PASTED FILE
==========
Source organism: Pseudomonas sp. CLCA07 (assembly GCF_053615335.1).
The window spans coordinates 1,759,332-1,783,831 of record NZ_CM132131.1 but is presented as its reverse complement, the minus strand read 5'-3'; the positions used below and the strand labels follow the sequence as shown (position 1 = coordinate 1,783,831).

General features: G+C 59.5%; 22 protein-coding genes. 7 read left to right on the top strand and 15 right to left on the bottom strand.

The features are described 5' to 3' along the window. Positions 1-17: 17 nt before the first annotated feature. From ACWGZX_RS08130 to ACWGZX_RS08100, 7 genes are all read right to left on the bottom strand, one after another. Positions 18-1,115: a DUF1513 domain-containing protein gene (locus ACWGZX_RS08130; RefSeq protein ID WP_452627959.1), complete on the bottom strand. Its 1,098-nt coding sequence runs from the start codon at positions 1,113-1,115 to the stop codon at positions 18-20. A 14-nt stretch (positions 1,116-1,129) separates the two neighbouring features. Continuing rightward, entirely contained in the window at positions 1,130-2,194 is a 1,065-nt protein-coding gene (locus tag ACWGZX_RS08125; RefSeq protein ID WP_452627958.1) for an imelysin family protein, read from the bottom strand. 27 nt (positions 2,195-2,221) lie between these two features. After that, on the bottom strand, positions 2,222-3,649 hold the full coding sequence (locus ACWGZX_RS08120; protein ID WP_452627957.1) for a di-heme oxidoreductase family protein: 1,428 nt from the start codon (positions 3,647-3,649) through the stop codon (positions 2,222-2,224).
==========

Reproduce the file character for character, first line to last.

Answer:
Source organism: Pseudomonas sp. CLCA07 (assembly GCF_053615335.1).
The window spans coordinates 1,759,332-1,783,831 of record NZ_CM132131.1 but is presented as its reverse complement, the minus strand read 5'-3'; the positions used below and the strand labels follow the sequence as shown (position 1 = coordinate 1,783,831).

General features: G+C 59.5%; 22 protein-coding genes. 7 read left to right on the top strand and 15 right to left on the bottom strand.

The features are described 5' to 3' along the window. Positions 1-17: 17 nt before the first annotated feature. From ACWGZX_RS08130 to ACWGZX_RS08100, 7 genes are all read right to left on the bottom strand, one after another. Positions 18-1,115: a DUF1513 domain-containing protein gene (locus ACWGZX_RS08130; RefSeq protein ID WP_452627959.1), complete on the bottom strand. Its 1,098-nt coding sequence runs from the start codon at positions 1,113-1,115 to the stop codon at positions 18-20. A 14-nt stretch (positions 1,116-1,129) separates the two neighbouring features. Continuing rightward, entirely contained in the window at positions 1,130-2,194 is a 1,065-nt protein-coding gene (locus tag ACWGZX_RS08125; RefSeq protein ID WP_452627958.1) for an imelysin family protein, read from the bottom strand. 27 nt (positions 2,195-2,221) lie between these two features. After that, on the bottom strand, positions 2,222-3,649 hold the full coding sequence (locus ACWGZX_RS08120; protein ID WP_452627957.1) for a di-heme oxidoreductase family protein: 1,428 nt from the start codon (positions 3,647-3,649) through the stop codon (positions 2,222-2,224).